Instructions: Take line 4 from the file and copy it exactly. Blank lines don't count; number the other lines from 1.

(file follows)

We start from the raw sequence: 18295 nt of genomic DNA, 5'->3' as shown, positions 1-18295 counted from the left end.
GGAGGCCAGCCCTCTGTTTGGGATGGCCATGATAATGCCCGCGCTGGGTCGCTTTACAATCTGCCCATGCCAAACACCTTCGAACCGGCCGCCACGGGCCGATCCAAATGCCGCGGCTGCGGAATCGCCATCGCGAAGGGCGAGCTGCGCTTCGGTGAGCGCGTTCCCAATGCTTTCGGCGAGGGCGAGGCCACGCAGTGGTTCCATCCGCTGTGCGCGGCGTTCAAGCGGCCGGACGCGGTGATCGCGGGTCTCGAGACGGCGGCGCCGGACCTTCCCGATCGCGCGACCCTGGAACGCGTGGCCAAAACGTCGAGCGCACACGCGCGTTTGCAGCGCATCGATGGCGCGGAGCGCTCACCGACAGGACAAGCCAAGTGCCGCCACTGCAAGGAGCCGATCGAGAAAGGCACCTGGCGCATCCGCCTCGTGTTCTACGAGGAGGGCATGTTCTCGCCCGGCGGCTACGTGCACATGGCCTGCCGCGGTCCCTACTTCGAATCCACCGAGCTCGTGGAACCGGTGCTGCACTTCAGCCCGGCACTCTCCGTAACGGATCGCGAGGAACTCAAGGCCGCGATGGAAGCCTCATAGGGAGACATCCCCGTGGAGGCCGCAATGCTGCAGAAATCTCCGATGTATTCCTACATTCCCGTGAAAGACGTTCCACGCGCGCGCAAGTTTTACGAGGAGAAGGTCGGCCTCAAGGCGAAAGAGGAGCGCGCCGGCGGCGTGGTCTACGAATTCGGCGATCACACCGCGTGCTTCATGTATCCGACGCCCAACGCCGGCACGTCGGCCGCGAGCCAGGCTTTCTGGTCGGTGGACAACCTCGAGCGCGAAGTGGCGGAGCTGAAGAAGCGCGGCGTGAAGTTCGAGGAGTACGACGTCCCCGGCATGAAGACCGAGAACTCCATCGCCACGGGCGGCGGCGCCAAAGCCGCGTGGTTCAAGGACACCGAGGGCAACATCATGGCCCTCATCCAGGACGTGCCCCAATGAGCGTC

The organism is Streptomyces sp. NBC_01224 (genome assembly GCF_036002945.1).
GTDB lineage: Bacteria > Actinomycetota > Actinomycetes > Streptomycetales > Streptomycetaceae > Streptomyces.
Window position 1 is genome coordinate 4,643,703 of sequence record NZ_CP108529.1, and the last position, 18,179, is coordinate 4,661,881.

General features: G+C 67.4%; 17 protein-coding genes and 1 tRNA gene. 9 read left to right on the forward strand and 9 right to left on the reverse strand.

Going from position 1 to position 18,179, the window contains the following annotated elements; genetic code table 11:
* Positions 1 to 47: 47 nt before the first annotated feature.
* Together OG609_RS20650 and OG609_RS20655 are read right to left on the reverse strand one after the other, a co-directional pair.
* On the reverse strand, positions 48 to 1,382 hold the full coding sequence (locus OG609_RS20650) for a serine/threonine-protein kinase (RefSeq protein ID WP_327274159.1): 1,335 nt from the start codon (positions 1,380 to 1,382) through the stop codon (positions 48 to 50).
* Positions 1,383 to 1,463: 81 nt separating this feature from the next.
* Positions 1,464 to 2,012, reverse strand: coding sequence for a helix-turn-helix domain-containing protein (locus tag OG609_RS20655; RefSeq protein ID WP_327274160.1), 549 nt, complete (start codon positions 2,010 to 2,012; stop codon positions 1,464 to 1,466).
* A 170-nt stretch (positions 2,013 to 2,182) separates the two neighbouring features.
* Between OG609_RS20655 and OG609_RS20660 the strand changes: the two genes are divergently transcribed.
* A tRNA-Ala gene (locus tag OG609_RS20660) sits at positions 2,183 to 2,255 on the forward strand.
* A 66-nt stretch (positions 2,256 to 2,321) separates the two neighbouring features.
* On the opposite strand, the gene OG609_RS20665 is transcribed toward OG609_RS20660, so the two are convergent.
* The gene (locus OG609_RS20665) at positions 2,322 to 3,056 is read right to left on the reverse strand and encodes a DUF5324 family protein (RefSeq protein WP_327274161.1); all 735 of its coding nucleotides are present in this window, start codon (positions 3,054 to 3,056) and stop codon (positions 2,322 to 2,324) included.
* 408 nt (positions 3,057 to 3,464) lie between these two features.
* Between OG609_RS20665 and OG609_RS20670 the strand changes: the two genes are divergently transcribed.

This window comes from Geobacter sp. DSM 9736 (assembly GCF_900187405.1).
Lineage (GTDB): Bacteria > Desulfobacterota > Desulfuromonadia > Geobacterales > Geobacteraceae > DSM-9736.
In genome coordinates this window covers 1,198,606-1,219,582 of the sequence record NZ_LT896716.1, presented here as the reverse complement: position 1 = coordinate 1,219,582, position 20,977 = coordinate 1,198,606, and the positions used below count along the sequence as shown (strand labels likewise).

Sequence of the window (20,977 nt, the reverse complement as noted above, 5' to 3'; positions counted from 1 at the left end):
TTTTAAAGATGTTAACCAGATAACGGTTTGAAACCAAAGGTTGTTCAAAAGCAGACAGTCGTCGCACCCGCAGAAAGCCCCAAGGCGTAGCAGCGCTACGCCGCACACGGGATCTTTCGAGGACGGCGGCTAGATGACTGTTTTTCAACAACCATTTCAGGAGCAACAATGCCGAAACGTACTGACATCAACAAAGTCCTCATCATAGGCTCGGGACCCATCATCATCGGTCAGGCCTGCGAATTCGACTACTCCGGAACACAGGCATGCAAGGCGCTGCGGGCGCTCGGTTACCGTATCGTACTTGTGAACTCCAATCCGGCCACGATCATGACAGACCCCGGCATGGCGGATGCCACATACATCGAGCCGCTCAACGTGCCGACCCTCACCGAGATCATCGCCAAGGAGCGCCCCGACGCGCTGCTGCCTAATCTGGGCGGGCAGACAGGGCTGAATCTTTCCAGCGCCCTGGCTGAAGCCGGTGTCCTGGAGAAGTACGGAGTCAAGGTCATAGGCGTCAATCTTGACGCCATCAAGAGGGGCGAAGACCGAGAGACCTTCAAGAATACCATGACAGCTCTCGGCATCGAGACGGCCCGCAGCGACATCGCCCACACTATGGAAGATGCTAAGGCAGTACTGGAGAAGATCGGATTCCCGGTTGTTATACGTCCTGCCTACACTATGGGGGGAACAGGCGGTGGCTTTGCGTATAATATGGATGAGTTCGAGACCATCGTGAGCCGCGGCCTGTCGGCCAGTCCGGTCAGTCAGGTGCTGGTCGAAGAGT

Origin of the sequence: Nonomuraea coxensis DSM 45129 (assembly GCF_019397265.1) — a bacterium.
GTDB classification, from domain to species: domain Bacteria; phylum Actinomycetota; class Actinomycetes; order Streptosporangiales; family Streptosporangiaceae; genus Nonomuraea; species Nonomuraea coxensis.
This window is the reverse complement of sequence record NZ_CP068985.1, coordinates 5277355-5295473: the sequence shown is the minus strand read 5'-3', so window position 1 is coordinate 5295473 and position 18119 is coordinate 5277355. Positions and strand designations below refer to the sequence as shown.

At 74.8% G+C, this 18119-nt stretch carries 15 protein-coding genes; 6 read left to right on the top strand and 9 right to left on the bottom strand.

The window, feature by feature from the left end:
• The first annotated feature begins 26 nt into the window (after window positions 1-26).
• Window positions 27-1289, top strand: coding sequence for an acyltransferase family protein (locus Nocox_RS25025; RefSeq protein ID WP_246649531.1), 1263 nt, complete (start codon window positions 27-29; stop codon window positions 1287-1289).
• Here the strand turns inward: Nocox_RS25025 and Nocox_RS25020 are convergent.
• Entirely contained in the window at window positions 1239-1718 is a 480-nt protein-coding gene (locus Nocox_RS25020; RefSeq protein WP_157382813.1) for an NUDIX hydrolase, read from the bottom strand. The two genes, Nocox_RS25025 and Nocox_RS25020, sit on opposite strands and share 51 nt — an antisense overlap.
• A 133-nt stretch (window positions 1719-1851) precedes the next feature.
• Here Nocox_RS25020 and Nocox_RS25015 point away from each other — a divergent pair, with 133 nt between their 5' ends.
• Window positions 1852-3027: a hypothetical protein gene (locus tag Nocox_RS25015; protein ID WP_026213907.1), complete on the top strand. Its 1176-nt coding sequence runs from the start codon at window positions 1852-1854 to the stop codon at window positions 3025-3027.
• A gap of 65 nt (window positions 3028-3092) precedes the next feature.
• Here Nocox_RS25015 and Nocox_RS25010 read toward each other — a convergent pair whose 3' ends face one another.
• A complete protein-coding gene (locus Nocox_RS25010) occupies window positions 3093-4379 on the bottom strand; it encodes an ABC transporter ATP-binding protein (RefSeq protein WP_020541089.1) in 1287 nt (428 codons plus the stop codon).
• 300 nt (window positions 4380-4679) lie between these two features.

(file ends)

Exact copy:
GTDB lineage: Bacteria > Actinomycetota > Actinomycetes > Streptomycetales > Streptomycetaceae > Streptomyces.